Author:Asta Vonderau (Martin-Luther University Halle-Wittenberg, Germany)
Paper short abstract:
My paper investigates processes of standardization adopted by German universities in the process of implementing new online management systems. It demonstrates how these processes lead to the formation of auditable subjects, transforming the traditional understanding of quality teaching and learning.
Paper long abstract:
In the context of decreasing public funding and increasing demands on international competitiveness the future development of the German university system seems uncertain. German universities are under pressure to find ways of managing these uncertainties. One way to do so is to participate in so-called 'excellence initiatives' called out by the government in order to obtain the rank of an 'excellent university', which allows universities to profit from increased funding, amongst others.
Besides the sucessful implementation of the Bologna process, participants in the 'excellence initiatives' are expected to make the quality of their work seazable in economic numbers and terms. As a consequence, many universities are currently introducing new online management systems through which different disciplinary cultures and everyday routines of teaching and studying are standardized and translated into economic figures and concepts following arguments of transparency, efficiency and fairness. Using the University of Mainz as an empirical case, where I followed the implementation process of the central online management system over a number of months, this paper will discuss how the transfer of everyday knowledge into technical data is constituted, how economic understandings of quality, communication, learning and teaching are introduced, and how different groups such as teachers, students and administrative staff actively take part in this process. Referring to anthropological investigations under the banner of 'anthropology of policy' (C. Shore, S. Wright) and 'audit cultures' (M. Strathern), my talk will shed a light on the intended and disciplinating, as well as unintended effects of these standardization processes.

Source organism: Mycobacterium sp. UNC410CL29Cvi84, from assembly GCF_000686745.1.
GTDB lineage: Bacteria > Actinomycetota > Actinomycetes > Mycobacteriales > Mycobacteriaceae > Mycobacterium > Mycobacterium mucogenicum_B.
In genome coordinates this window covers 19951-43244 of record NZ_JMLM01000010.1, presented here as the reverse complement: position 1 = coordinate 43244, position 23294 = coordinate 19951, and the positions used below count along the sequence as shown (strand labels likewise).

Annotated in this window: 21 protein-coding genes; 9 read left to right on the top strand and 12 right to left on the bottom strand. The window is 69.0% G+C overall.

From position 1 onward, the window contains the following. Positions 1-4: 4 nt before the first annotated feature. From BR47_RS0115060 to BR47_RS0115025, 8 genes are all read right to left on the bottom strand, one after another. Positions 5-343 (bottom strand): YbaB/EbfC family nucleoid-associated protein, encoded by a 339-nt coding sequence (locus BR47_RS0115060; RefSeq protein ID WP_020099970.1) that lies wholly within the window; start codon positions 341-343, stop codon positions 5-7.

Standards and the quest for technocratic certainty